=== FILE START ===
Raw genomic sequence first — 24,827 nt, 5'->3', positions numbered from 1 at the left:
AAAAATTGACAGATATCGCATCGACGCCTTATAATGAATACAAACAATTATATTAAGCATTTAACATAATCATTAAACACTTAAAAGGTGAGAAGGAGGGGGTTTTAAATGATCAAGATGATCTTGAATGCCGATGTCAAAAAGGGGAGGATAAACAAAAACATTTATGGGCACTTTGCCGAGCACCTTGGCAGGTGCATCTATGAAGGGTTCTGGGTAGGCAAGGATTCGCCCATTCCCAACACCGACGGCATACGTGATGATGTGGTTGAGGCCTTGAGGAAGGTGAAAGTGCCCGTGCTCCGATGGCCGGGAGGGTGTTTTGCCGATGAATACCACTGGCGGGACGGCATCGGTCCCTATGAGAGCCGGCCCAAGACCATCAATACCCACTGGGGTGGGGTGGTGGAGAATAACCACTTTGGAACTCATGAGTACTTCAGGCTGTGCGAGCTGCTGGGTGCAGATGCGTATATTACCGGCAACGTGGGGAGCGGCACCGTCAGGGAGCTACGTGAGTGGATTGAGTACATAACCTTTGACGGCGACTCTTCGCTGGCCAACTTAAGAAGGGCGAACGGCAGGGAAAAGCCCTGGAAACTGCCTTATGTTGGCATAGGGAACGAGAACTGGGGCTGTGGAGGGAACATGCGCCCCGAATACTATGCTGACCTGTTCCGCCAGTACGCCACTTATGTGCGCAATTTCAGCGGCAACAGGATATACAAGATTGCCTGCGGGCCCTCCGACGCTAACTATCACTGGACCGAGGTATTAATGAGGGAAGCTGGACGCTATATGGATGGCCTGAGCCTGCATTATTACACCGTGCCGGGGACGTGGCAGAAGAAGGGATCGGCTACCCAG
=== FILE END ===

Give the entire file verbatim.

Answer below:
Raw genomic sequence first — 24,827 nt, 5'->3', positions numbered from 1 at the left:
AAAAATTGACAGATATCGCATCGACGCCTTATAATGAATACAAACAATTATATTAAGCATTTAACATAATCATTAAACACTTAAAAGGTGAGAAGGAGGGGGTTTTAAATGATCAAGATGATCTTGAATGCCGATGTCAAAAAGGGGAGGATAAACAAAAACATTTATGGGCACTTTGCCGAGCACCTTGGCAGGTGCATCTATGAAGGGTTCTGGGTAGGCAAGGATTCGCCCATTCCCAACACCGACGGCATACGTGATGATGTGGTTGAGGCCTTGAGGAAGGTGAAAGTGCCCGTGCTCCGATGGCCGGGAGGGTGTTTTGCCGATGAATACCACTGGCGGGACGGCATCGGTCCCTATGAGAGCCGGCCCAAGACCATCAATACCCACTGGGGTGGGGTGGTGGAGAATAACCACTTTGGAACTCATGAGTACTTCAGGCTGTGCGAGCTGCTGGGTGCAGATGCGTATATTACCGGCAACGTGGGGAGCGGCACCGTCAGGGAGCTACGTGAGTGGATTGAGTACATAACCTTTGACGGCGACTCTTCGCTGGCCAACTTAAGAAGGGCGAACGGCAGGGAAAAGCCCTGGAAACTGCCTTATGTTGGCATAGGGAACGAGAACTGGGGCTGTGGAGGGAACATGCGCCCCGAATACTATGCTGACCTGTTCCGCCAGTACGCCACTTATGTGCGCAATTTCAGCGGCAACAGGATATACAAGATTGCCTGCGGGCCCTCCGACGCTAACTATCACTGGACCGAGGTATTAATGAGGGAAGCTGGACGCTATATGGATGGCCTGAGCCTGCATTATTACACCGTGCCGGGGACGTGGCAGAAGAAGGGATCGGCTACCCAG